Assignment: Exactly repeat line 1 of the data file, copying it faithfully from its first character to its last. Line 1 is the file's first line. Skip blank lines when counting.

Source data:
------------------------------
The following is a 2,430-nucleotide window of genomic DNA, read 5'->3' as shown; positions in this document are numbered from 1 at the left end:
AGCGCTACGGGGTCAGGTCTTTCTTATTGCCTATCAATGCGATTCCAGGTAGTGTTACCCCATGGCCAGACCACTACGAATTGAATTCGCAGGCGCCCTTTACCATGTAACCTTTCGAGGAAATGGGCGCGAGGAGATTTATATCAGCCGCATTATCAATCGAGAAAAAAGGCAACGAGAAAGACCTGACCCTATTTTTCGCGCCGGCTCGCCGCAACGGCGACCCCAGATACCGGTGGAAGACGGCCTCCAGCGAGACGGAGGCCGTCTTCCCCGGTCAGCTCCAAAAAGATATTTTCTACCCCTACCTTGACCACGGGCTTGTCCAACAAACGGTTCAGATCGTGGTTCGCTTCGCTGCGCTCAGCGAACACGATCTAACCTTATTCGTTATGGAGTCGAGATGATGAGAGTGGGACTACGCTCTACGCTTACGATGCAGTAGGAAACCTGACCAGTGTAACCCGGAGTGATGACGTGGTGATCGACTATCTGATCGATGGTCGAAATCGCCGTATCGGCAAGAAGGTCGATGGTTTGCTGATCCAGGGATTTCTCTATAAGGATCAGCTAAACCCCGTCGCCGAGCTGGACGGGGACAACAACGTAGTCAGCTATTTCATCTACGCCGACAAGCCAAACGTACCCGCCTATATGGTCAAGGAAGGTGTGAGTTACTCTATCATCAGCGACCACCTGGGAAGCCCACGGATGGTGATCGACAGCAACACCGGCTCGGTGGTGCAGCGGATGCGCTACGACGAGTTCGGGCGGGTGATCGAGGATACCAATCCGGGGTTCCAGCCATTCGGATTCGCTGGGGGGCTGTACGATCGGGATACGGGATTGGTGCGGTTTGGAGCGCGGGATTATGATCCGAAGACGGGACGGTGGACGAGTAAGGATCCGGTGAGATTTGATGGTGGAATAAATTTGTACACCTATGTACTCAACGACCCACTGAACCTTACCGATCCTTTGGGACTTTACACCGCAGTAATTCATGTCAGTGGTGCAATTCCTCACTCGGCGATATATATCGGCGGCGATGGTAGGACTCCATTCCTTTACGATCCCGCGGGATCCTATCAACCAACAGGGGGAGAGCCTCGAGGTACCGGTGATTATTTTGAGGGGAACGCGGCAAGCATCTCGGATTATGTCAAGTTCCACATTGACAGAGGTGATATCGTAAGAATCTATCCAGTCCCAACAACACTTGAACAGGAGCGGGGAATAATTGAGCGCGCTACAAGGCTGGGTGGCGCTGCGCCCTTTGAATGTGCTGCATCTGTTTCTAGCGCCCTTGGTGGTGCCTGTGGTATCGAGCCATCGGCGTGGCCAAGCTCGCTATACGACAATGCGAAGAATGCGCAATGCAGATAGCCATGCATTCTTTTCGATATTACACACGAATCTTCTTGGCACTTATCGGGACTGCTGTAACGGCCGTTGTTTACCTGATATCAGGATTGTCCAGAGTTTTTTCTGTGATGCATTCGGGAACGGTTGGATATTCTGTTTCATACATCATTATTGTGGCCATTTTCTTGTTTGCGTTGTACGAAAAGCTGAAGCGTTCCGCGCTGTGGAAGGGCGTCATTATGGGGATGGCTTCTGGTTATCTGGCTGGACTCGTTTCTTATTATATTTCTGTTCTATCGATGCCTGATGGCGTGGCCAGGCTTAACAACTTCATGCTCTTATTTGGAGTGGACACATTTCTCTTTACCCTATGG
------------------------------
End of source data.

The following is a 2,430-nucleotide window of genomic DNA, read 5'->3' as shown; positions in this document are numbered from 1 at the left end: